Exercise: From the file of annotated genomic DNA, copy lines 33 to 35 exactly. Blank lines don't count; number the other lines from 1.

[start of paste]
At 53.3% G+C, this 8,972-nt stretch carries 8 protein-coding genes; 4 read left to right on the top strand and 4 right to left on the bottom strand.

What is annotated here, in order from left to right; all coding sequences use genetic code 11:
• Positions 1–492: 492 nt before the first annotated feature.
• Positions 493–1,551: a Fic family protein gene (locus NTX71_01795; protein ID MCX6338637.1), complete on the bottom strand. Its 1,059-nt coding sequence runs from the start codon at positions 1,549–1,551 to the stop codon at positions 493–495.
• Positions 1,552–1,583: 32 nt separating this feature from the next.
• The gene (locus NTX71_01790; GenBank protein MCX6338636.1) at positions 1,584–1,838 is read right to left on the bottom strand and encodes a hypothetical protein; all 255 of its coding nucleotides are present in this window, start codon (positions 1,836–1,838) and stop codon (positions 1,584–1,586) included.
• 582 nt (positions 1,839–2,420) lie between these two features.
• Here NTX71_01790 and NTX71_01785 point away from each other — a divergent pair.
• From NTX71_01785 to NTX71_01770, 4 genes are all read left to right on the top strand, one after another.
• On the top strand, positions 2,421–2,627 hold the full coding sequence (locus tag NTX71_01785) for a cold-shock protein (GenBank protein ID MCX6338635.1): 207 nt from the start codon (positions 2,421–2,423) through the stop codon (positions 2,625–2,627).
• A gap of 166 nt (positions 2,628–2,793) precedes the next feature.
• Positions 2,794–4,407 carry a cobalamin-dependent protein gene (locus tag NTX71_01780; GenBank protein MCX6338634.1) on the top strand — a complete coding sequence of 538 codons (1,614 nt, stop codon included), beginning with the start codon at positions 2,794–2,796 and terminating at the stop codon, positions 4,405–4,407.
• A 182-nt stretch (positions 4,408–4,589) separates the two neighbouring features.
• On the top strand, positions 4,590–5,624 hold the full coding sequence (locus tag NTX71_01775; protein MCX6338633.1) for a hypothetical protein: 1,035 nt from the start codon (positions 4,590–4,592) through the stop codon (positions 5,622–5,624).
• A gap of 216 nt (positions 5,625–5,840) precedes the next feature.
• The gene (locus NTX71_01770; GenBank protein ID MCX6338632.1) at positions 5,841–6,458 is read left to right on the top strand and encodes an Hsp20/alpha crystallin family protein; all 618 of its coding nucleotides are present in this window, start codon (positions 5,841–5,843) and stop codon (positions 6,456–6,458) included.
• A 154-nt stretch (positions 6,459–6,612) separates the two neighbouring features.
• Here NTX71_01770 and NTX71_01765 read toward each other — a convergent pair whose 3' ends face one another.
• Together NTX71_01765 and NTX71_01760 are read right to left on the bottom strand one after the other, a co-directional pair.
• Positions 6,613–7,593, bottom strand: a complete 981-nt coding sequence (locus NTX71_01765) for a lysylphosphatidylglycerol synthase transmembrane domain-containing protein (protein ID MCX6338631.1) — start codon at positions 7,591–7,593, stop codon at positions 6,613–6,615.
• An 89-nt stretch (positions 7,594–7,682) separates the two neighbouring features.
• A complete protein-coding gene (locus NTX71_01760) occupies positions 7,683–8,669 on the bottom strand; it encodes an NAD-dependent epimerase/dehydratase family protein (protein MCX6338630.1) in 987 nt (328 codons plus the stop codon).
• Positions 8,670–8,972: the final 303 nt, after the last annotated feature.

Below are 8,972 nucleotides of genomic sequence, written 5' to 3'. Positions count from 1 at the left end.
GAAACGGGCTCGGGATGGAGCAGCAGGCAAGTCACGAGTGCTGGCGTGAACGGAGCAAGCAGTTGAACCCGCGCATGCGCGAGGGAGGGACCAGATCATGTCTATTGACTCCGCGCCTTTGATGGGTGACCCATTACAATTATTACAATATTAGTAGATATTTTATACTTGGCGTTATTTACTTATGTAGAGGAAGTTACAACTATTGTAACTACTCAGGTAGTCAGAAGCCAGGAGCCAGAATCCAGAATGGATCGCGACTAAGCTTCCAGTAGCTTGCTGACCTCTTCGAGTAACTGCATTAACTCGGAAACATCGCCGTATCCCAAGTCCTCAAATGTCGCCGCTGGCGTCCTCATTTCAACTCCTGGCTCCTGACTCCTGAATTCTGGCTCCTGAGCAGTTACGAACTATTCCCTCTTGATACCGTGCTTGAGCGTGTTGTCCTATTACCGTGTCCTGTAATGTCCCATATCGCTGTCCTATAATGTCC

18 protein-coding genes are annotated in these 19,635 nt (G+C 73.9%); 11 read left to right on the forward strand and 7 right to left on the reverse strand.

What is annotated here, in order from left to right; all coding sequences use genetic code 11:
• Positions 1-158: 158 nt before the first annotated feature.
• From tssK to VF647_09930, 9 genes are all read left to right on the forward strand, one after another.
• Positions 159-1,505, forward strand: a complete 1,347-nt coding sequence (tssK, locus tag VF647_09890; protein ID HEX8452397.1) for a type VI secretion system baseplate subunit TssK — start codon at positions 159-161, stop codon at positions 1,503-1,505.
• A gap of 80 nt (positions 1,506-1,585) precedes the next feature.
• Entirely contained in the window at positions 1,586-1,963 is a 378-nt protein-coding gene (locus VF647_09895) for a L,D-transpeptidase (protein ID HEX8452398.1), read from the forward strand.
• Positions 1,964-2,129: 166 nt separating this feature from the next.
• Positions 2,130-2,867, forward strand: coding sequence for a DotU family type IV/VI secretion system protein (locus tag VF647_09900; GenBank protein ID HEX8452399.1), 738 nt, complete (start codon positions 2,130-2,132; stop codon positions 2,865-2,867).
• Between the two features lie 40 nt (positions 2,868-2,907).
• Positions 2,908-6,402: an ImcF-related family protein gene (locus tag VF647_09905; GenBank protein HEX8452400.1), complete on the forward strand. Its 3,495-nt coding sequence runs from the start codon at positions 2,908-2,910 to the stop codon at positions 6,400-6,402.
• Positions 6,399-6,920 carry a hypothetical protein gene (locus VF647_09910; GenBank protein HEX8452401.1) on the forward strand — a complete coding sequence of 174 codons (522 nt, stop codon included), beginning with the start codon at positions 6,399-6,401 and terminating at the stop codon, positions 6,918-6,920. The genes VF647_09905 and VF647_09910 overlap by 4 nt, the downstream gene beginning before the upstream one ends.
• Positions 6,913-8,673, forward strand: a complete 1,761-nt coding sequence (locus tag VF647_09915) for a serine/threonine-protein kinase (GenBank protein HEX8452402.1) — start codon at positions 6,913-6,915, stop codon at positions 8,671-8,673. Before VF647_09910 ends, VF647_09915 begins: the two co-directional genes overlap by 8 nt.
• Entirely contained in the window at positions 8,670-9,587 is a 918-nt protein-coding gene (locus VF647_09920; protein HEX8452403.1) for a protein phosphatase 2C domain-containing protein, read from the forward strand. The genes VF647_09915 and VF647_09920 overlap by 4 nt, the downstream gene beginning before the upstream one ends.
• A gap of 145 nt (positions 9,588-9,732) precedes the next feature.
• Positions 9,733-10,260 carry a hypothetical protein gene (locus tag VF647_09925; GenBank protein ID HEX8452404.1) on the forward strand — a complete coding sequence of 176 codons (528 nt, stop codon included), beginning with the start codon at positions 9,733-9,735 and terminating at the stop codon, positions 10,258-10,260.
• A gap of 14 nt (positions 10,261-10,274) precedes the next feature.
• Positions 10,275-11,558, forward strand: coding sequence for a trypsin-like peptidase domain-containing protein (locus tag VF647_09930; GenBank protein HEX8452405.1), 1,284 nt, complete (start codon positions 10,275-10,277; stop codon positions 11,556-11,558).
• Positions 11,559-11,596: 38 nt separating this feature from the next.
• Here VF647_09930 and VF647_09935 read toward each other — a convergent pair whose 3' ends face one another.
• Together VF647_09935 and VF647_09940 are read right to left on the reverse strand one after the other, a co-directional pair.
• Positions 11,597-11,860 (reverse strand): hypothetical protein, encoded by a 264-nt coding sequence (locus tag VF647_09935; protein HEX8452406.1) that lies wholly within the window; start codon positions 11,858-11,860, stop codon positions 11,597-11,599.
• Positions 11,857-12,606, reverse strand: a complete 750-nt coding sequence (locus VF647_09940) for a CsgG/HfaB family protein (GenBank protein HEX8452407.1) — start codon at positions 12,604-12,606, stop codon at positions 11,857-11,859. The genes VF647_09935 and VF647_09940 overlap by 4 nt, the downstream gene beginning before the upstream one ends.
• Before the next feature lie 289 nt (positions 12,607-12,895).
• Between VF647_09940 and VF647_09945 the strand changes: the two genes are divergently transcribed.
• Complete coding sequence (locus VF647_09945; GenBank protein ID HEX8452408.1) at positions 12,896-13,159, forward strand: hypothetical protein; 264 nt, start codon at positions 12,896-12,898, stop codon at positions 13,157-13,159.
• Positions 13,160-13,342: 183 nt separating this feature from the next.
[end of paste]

• Positions 1,964-2,129: 166 nt separating this feature from the next.
• Positions 2,130-2,867, forward strand: coding sequence for a DotU family type IV/VI secretion system protein (locus tag VF647_09900; GenBank protein ID HEX8452399.1), 738 nt, complete (start codon positions 2,130-2,132; stop codon positions 2,865-2,867).
• Between the two features lie 40 nt (positions 2,868-2,907).